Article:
Whether you’re still in the process of streamlining remote work or you had to rush the process, let’s start at the beginning. You’ll need to ensure that everybody has systems that they can take home with them. If everyone doesn’t have a laptop, create a sign-out process for their desktop machines and any other equipment that they may need. (Psst … You can do this retroactively if your organization already let folks take technology home without a formal process.)
In the beginning, it may have seemed like we could get through this time with the bare minimum, but making employees work harder because of a lack of resources simply won’t benefit the bottom line. It’s not too late to set up your team’s homes with high-quality monitors, printers, other peripherals and even chairs and desks, if necessary.
Pro tip: Educate your team on how to adjust their screen resolutions, if that’s a feature on their computer. It’s not something the average computer user knows to do, but it can eliminate the need for a larger monitor and save a few headaches (literally!).
Step 3: Provide Access to IT Resources
The next tick on the checklist is to ensure that everybody knows how to access their IT resources. For better or worse, no one is walking over to your desk to ask how to login to their email anymore. (Actually, that’s almost certainly for the better.) Now is the time for education and self-serve training to benefit the entire team while we’re working away from the office.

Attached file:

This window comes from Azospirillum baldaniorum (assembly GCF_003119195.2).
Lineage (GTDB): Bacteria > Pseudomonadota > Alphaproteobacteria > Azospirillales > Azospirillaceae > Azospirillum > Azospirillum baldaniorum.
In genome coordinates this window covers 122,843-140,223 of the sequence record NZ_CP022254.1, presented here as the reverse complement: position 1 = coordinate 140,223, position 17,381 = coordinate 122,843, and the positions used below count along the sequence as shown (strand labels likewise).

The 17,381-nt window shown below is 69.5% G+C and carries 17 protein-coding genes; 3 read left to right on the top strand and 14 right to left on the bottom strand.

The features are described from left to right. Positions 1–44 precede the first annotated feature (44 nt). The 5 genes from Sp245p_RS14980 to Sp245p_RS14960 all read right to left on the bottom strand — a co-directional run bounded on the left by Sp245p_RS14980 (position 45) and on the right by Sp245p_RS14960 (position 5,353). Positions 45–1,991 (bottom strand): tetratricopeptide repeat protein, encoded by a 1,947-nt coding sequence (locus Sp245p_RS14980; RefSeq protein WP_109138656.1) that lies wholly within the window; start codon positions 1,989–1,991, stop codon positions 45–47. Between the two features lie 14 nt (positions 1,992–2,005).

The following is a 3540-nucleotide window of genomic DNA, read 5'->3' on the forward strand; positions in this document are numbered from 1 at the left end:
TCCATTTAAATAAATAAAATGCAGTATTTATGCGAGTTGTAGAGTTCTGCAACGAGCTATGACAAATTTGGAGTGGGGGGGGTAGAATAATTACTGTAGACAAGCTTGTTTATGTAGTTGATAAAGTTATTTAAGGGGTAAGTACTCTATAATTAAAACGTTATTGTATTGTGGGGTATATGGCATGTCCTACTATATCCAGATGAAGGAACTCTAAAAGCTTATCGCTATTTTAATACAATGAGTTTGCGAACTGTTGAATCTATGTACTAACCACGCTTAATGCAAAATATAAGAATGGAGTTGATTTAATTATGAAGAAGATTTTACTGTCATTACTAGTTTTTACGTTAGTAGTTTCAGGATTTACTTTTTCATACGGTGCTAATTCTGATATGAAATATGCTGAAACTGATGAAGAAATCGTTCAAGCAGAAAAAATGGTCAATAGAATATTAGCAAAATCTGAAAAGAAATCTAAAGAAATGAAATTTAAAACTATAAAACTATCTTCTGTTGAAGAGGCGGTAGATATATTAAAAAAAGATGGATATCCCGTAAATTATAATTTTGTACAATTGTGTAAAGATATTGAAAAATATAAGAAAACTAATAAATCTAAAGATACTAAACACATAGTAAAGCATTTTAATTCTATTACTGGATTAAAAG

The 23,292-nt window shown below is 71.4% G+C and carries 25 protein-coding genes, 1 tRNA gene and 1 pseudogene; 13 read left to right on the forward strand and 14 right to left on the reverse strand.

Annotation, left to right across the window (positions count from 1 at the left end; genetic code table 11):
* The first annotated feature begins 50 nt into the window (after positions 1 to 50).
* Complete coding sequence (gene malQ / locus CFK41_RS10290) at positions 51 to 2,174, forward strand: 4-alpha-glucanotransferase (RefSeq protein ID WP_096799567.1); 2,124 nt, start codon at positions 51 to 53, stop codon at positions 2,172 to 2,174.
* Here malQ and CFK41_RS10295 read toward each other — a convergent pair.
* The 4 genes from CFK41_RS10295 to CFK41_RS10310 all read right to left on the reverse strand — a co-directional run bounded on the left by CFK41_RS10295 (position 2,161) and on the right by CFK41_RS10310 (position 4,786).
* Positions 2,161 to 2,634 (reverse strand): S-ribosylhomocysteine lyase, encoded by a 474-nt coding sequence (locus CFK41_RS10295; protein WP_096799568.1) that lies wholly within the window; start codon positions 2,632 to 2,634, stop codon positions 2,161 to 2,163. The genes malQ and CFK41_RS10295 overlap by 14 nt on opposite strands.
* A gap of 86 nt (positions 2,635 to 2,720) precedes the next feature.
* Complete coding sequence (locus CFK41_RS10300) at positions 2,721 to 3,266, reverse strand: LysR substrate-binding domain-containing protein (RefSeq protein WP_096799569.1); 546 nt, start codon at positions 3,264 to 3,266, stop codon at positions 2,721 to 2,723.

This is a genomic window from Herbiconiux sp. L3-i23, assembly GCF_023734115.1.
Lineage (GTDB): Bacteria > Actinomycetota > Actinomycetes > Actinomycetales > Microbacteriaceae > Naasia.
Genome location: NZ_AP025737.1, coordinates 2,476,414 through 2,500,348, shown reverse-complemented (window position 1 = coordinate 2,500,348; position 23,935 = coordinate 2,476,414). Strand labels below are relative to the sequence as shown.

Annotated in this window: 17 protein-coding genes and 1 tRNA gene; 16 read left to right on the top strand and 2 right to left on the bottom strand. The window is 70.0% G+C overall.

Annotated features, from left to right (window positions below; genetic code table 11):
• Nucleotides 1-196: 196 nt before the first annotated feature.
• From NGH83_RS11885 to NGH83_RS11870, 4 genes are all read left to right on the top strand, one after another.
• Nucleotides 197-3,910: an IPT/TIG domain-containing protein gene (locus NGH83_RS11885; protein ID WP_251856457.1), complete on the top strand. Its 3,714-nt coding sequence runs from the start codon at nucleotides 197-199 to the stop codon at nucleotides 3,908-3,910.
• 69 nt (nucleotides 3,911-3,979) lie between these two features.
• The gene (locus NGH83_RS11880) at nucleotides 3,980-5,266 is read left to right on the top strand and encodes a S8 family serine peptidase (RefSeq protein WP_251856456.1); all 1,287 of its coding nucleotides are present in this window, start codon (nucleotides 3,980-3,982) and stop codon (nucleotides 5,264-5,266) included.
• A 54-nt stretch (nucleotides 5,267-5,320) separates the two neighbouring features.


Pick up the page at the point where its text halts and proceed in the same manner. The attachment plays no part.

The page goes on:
If your organization is accustomed to a mobile environment, your users should know how to VPN into the network or securely access applications in the data center or elsewhere. If not, now is the time to teach them.
As with all times of change, there will be (and probably have already been) many questions. Tighten your process for accepting requests and answering questions. Survey the rest of the IT team for gaps and pain points that have come up in the initial months to ensure you can efficiently continue to support the adjustment period.
And, most importantly, take the time to document all of the pathways for people to be productive and do their work. Regardless of your company’s familiarity, this will enable better training going forward and give you resources to use when colleagues have questions.
Step 4: Manage the IT Fleet
Now that your team is generally enabled to do their work, you need to ensure that you have visibility into the entire environment. Ask yourself these important questions:
- Do you know all of the IT resources in use across your organization?
- Do you have full control over access to all IT resources?
- What about full control over their systems to ensure that you can fix issues, maintain security and configure and control their computer environment properly?
Insight into these mission-critical questions doesn’t always come easy, but it enables your IT team to manage, control and secure all systems. It’s also foundational to being compliant with regulations and company security policies (which don’t stop, even when the whole world does).
If any of the above questions gave you pause, we probably don’t have to tell you that something needs to change. Rogue IT resources threaten the organization legally and can be a financial drain—but the solution can be as simple as one tool to manage the whole suite. More on that later.
Step 5: Secure Your Now-Dispersed Environment